Glass made from slate tested for Welsh wine and cider producer
A new kind of glass made from discarded slate has been tested for its food preserving qualities by researchers at Aberystwyth University.
The tests are being carried out for Welsh wine producer Dyffryn Nantlle based Pant Du Vineyard and Orchard which produces a range of red, white and rose wines from vines grown in a former slate mining valley in Snowdonia, along with cider and apple juice from local orchards.
Pant Du turned to researchers at the Food, Diet and Health Research Group at Aberystwyth as part of its plans to develop a new range of apple cider vinegar,
Dark glass has traditionally been used to protect red wine and medicinal products from the effects of light.
The team at Aberystwyth tested the new glass for its ability to block visible light along with infrared and ultraviolet rays, comparing its performance with clear and amber glass.
Working on herbs and soft fruit such as chives and tomatoes, early results indicate that the new slate glass performed better than its clear and amber counterparts.
The next phase will be to test with liquids.
The work is funded by the Welsh Government’s Future Foods legacy project SMART Recovery (funded by the Welsh Government Covid Recovery grant), which aims to support businesses to develop innovative and healthier foods to promote economic growth following the pandemic.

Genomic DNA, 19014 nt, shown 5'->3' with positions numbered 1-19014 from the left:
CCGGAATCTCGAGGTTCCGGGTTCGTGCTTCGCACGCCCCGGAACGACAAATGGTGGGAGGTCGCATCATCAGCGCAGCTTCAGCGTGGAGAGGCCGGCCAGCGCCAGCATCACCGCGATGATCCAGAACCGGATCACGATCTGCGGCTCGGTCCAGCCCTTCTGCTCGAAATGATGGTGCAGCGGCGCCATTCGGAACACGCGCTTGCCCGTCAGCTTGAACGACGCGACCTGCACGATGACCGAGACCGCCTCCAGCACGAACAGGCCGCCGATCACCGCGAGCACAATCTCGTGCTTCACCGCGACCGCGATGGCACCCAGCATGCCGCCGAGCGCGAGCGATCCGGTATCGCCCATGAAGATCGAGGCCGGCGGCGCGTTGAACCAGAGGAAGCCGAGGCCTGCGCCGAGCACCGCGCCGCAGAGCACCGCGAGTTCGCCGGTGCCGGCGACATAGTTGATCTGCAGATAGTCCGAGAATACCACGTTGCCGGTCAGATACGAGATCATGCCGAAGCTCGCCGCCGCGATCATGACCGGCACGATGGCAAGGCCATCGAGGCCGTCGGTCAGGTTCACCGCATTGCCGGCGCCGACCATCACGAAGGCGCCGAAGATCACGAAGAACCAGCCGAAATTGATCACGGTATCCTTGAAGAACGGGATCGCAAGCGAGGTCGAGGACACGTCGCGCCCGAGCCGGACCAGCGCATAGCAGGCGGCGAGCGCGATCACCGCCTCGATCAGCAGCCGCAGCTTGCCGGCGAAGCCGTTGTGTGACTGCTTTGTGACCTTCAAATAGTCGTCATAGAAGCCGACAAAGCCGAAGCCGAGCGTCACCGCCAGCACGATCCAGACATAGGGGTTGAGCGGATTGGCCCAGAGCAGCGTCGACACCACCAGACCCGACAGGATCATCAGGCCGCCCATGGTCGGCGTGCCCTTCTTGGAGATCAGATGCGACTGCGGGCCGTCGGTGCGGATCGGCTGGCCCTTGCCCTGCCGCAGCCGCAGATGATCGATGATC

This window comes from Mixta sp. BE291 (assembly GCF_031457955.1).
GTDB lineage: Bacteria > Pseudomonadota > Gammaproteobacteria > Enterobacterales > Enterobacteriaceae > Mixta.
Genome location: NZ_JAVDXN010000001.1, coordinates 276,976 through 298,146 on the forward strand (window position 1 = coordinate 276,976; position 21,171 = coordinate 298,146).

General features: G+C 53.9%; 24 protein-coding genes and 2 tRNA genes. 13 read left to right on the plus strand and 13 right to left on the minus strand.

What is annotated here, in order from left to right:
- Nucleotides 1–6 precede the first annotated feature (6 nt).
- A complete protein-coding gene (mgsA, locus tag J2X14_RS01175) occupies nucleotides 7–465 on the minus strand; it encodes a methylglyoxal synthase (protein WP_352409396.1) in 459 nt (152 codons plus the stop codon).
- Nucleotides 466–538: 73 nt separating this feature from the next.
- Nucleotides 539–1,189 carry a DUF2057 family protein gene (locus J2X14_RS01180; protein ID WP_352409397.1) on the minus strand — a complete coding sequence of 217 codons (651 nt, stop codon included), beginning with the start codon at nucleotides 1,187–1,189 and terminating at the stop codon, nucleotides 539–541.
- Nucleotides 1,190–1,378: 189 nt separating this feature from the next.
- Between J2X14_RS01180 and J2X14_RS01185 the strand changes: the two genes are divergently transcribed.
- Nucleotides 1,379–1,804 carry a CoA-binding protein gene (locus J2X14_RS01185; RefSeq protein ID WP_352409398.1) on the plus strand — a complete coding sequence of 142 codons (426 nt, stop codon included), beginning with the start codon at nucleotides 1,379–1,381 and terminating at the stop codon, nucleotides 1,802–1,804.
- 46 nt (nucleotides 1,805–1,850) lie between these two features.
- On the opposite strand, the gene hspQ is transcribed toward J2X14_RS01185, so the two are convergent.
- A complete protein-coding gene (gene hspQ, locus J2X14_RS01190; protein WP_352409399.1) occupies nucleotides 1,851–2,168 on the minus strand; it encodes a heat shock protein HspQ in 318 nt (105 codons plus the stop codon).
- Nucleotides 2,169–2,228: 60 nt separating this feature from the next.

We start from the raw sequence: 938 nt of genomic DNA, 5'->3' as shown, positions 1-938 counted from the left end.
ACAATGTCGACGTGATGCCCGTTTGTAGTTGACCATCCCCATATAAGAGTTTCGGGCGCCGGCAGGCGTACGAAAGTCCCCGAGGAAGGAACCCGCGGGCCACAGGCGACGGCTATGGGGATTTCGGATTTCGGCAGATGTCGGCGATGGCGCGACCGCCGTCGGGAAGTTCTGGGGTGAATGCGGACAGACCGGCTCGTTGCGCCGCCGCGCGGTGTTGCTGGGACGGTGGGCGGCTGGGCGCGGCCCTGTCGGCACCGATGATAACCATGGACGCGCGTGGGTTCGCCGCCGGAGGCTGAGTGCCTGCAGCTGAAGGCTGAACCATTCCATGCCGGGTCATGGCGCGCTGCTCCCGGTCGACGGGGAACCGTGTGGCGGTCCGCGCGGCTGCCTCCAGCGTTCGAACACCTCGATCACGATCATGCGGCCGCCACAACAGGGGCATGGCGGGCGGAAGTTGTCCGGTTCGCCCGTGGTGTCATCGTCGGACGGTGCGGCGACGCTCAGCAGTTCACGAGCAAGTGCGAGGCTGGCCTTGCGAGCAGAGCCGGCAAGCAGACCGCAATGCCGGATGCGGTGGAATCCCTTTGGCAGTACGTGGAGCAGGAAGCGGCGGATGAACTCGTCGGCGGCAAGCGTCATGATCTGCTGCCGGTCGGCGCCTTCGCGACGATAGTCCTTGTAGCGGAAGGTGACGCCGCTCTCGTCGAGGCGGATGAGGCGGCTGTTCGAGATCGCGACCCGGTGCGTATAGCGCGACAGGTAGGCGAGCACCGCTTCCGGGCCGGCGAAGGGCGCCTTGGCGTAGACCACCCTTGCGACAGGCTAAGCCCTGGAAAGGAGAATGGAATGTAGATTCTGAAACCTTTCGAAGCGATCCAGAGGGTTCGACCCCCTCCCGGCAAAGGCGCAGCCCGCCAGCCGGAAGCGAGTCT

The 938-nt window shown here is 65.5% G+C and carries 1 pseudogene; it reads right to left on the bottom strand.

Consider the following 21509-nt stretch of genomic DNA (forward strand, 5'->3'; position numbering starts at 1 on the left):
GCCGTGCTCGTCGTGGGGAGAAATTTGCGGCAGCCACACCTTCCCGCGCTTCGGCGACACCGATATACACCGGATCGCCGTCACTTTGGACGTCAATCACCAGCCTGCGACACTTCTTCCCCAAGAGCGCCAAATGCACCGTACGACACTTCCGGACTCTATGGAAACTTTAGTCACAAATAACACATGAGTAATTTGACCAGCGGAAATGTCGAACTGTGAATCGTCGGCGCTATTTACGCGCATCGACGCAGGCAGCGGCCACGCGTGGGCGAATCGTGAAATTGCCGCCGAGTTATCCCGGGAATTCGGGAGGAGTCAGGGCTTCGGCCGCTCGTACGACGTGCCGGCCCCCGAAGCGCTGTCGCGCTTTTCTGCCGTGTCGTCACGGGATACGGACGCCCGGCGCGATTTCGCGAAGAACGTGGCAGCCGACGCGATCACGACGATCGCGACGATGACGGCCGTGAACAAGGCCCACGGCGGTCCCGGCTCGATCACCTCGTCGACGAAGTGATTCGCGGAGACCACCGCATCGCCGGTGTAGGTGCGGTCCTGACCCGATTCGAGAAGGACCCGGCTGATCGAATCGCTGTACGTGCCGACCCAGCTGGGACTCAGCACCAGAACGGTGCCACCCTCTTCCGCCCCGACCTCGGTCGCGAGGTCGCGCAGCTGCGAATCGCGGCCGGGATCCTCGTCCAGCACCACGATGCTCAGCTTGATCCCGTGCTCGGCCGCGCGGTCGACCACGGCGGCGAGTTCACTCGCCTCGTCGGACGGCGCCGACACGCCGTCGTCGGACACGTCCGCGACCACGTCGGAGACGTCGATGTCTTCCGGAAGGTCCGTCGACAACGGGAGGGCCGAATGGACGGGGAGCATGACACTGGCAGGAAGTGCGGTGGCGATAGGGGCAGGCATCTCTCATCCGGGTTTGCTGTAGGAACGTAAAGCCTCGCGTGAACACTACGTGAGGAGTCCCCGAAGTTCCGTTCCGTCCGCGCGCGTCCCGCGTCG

Richard Wyn Huws from Pant Du Vineyard and Orchard said: “We are delighted to be working with Aberystwyth University on this innovative project and benefit from the expertise and technology there to prove that this new glass works.
“It is also great to let the world know about the wonderful things that can be produced from slate waste and put Dyffryn Nantlle and the slate heritage of north Wales on the map.”
Slate has been mined in Wales since Roman times but came to dominate the economy of northwest Wales in the later part of the 19th century.
With only 5% considered suitable for commercial use, slate waste is a plentiful, easily accessible and potentially valuable material for the new glass being considered by Pant Du to prolong the shelf-life of its products.
Dr Amanda Lloyd from Aberystwyth University said: “Each year a huge percentage of food is thrown away with up to 70% caused by households which are not able to consume the amount of food they buy before it becomes inedible.
“This is why we are interested in testing and developing the slate glass with Pant Du. Additionally it is made from a by-product of the slate industry, which introduces the added element of a natural and locally available material being potentially used for food preservation.”
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